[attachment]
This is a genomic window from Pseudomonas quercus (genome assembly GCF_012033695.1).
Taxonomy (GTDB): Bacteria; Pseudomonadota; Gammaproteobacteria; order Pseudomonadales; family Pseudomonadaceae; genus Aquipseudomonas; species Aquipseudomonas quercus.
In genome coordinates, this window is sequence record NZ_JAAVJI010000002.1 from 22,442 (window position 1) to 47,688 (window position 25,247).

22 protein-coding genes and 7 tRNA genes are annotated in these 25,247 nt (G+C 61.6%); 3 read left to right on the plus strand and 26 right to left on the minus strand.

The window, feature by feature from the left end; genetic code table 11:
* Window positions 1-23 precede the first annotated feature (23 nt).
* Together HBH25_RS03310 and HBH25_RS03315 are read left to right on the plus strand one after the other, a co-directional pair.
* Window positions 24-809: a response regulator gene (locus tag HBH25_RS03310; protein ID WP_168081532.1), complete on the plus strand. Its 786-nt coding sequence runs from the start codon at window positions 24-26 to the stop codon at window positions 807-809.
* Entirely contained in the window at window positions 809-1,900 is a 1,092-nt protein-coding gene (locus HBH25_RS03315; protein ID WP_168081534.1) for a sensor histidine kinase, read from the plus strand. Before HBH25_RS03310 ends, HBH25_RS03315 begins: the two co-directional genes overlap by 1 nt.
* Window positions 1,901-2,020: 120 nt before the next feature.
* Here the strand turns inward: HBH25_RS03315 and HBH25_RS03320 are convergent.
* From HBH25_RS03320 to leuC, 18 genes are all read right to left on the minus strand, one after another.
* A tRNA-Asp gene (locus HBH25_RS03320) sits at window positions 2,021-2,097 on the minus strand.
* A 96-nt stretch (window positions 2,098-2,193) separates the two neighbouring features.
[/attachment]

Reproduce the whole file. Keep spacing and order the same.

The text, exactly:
This is a genomic window from Pseudomonas quercus (genome assembly GCF_012033695.1).
Taxonomy (GTDB): Bacteria; Pseudomonadota; Gammaproteobacteria; order Pseudomonadales; family Pseudomonadaceae; genus Aquipseudomonas; species Aquipseudomonas quercus.
In genome coordinates, this window is sequence record NZ_JAAVJI010000002.1 from 22,442 (window position 1) to 47,688 (window position 25,247).

22 protein-coding genes and 7 tRNA genes are annotated in these 25,247 nt (G+C 61.6%); 3 read left to right on the plus strand and 26 right to left on the minus strand.

The window, feature by feature from the left end; genetic code table 11:
* Window positions 1-23 precede the first annotated feature (23 nt).
* Together HBH25_RS03310 and HBH25_RS03315 are read left to right on the plus strand one after the other, a co-directional pair.
* Window positions 24-809: a response regulator gene (locus tag HBH25_RS03310; protein ID WP_168081532.1), complete on the plus strand. Its 786-nt coding sequence runs from the start codon at window positions 24-26 to the stop codon at window positions 807-809.
* Entirely contained in the window at window positions 809-1,900 is a 1,092-nt protein-coding gene (locus HBH25_RS03315; protein ID WP_168081534.1) for a sensor histidine kinase, read from the plus strand. Before HBH25_RS03310 ends, HBH25_RS03315 begins: the two co-directional genes overlap by 1 nt.
* Window positions 1,901-2,020: 120 nt before the next feature.
* Here the strand turns inward: HBH25_RS03315 and HBH25_RS03320 are convergent.
* From HBH25_RS03320 to leuC, 18 genes are all read right to left on the minus strand, one after another.
* A tRNA-Asp gene (locus HBH25_RS03320) sits at window positions 2,021-2,097 on the minus strand.
* A 96-nt stretch (window positions 2,098-2,193) separates the two neighbouring features.